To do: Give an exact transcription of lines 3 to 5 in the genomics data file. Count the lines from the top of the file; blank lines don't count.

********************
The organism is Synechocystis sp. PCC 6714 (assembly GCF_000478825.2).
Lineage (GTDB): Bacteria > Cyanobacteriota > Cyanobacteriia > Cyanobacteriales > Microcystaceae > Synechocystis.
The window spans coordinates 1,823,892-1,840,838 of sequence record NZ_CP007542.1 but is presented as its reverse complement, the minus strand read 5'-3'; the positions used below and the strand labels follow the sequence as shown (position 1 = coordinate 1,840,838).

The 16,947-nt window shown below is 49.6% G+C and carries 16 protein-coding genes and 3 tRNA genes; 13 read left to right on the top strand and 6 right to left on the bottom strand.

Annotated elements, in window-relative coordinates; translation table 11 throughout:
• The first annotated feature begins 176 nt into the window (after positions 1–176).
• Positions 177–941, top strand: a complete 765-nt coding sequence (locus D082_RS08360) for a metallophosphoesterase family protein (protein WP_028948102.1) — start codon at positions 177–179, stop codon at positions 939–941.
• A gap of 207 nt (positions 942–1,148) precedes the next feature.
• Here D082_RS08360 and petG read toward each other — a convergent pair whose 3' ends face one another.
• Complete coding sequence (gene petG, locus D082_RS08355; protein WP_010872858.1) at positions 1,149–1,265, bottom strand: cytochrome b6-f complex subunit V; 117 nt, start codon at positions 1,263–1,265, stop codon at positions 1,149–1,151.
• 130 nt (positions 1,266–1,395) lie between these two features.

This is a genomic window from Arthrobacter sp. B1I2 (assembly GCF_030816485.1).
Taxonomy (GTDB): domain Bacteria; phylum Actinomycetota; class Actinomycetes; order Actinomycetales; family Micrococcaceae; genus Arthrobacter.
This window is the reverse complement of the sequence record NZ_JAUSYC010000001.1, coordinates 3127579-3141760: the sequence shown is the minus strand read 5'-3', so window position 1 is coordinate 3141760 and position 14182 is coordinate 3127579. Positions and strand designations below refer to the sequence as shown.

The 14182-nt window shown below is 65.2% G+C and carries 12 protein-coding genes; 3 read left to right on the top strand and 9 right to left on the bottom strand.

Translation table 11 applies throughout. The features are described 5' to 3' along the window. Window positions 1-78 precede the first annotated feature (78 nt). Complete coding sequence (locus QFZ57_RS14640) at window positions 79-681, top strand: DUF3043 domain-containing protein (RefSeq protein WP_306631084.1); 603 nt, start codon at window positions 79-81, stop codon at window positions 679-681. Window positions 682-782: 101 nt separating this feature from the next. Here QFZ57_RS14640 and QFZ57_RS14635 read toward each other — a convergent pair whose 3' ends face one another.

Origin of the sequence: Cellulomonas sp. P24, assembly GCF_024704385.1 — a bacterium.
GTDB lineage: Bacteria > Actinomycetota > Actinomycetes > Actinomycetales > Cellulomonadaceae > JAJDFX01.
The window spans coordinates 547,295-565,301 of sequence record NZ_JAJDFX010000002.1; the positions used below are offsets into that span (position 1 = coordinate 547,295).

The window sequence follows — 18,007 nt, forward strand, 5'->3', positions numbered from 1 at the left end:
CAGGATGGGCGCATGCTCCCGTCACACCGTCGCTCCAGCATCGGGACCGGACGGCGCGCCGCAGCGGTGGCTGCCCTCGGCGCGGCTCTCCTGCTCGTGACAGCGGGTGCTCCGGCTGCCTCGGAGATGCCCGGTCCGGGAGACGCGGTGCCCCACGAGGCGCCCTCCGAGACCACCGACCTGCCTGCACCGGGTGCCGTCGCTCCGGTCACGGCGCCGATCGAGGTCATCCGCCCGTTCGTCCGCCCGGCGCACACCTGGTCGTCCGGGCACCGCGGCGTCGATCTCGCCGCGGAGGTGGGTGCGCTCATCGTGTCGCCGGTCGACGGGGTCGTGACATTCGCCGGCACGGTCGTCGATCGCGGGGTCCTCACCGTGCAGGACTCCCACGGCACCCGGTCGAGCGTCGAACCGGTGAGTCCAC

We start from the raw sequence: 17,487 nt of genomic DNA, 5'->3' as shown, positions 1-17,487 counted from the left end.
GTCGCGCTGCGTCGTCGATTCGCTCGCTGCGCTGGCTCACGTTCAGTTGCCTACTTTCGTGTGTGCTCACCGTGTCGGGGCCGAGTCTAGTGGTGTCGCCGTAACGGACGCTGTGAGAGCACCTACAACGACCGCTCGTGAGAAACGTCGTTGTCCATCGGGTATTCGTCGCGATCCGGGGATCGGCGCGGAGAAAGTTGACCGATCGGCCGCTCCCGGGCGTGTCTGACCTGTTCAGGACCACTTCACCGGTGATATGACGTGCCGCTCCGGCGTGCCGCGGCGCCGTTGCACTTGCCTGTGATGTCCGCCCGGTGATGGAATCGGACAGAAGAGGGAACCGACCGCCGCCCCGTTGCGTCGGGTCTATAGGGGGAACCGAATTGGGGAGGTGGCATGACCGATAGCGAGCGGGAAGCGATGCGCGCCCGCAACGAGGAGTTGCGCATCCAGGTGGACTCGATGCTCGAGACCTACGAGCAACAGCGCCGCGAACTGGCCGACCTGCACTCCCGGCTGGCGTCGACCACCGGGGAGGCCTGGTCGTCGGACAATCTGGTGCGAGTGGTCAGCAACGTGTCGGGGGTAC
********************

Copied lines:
The window spans coordinates 1,823,892-1,840,838 of sequence record NZ_CP007542.1 but is presented as its reverse complement, the minus strand read 5'-3'; the positions used below and the strand labels follow the sequence as shown (position 1 = coordinate 1,840,838).

The 16,947-nt window shown below is 49.6% G+C and carries 16 protein-coding genes and 3 tRNA genes; 13 read left to right on the top strand and 6 right to left on the bottom strand.

Annotated elements, in window-relative coordinates; translation table 11 throughout: